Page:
Power Budgeting for Virtualized Data Centers

Power provisioning and consumption costs are very significant for data centers. To maximally utilize the provisioned power capacity, data centers often employ oversubscription, that is, the sum of peak consumptions of individual servers may be greater than the provisioned capacity. Power budgeting methods are employed to ensure that the actual consumption never exceeds capacity. However, current power budgeting methods enforce capacity limits in hardware and are not well suited for virtualized servers because the hardware is shared among multiple applications. We present a power budgeting system for virtualized infrastructures that enforces power limits on individual distributed applications. Our system enables multiple applications to share the same servers but operate with their individual quality of service guarantees. It responds to workload and power availability changes, by dynamically allocating appropriate amount of power to different applications and tiers within applications. The design is mindful of practical constraints such as the distributed nature of application tiers spanning multiple servers and the data center’s limited visibility into performance achieved by the hosted applications. We evaluate the system on a multi-server testbed, with workloads derived from real world data center traces.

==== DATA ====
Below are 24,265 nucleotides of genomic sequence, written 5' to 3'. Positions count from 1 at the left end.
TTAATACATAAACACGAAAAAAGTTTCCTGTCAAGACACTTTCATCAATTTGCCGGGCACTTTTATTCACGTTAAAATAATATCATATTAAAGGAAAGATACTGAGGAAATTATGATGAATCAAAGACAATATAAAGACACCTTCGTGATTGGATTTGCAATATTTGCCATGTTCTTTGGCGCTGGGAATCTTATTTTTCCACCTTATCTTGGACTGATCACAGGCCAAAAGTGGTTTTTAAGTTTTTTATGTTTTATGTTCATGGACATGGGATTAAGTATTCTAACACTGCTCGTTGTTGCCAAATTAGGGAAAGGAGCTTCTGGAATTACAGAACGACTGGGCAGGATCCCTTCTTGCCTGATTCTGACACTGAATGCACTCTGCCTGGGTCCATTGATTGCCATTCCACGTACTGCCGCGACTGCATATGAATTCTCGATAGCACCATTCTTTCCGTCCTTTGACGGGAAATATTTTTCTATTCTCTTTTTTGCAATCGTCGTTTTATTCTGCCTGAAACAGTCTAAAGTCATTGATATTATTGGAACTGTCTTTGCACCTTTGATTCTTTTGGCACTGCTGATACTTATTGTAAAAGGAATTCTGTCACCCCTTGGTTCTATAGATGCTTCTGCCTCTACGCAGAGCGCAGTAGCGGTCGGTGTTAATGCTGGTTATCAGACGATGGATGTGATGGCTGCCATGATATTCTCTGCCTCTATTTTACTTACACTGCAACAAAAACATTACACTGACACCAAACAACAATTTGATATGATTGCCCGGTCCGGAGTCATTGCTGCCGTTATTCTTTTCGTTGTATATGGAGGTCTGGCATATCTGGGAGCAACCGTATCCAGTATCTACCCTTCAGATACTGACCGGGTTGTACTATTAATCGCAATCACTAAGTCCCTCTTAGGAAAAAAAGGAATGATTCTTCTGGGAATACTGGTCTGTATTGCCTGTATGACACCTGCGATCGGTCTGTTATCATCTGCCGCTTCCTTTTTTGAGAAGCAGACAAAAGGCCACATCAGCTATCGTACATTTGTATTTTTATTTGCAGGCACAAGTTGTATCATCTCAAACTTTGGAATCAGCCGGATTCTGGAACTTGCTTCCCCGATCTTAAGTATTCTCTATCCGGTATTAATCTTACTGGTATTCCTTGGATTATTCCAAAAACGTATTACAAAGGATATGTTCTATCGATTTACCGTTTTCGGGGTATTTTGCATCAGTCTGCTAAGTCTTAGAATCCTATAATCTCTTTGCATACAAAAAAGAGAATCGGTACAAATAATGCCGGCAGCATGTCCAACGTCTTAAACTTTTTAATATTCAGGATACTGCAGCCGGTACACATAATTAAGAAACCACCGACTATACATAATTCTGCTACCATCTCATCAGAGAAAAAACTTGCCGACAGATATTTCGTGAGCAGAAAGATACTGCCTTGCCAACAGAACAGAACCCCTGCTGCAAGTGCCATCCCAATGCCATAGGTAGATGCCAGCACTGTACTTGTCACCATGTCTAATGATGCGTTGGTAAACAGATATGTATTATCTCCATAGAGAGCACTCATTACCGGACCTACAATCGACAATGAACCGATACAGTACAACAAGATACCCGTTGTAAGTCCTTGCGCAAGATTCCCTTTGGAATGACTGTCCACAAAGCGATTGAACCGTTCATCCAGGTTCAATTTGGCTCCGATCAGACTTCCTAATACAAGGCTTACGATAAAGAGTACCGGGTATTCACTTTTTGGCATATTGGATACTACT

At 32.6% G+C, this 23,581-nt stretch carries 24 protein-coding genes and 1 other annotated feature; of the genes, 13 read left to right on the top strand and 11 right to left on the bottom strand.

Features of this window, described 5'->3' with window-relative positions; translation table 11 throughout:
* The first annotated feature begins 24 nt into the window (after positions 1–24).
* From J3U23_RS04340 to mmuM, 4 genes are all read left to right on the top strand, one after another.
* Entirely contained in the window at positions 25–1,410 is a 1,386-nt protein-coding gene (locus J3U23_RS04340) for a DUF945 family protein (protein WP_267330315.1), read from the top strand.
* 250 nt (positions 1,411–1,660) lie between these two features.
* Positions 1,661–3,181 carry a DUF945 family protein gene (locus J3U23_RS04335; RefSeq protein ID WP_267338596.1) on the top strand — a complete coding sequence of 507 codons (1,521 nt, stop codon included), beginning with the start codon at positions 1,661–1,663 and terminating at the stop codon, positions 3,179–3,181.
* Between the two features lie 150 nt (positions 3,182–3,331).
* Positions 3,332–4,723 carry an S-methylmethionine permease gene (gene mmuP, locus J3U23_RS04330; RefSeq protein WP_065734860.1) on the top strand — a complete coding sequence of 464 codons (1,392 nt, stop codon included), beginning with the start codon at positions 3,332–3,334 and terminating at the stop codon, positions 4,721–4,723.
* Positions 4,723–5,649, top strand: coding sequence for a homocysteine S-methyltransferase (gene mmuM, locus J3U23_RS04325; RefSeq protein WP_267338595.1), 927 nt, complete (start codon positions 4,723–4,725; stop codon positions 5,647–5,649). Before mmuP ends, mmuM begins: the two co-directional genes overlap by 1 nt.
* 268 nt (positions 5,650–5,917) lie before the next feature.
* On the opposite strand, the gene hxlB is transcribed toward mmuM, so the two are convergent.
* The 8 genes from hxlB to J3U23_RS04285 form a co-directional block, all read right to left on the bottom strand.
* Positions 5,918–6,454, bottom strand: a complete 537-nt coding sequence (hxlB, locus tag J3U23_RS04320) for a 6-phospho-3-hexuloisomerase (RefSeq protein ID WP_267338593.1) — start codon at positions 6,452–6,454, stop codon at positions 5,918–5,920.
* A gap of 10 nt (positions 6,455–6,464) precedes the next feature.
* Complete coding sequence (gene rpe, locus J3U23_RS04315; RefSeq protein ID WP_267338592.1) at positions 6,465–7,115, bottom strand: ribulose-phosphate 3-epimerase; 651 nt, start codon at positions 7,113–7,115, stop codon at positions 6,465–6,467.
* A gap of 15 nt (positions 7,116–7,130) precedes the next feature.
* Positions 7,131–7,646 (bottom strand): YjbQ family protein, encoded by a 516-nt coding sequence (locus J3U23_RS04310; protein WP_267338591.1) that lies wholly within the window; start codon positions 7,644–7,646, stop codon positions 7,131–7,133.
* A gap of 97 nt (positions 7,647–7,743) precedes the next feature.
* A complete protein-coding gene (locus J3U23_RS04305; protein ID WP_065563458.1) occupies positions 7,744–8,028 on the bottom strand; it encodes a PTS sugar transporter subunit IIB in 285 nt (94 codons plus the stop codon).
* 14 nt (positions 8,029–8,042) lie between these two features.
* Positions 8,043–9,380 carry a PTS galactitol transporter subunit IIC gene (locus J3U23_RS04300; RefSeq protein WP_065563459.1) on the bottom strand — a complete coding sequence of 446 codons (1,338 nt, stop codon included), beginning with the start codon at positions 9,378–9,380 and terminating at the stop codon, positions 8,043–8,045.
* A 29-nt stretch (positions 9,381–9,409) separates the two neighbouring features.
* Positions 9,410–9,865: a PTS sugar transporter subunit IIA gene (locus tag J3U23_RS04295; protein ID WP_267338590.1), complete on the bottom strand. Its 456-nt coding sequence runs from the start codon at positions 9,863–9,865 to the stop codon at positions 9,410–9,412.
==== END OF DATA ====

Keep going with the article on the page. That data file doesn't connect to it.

VPSUsenix11.pdf
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In  2011 USENIX Annual Technical Conference (USENIX ATC '11)

Publisher  USENIX

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TypeInproceedings
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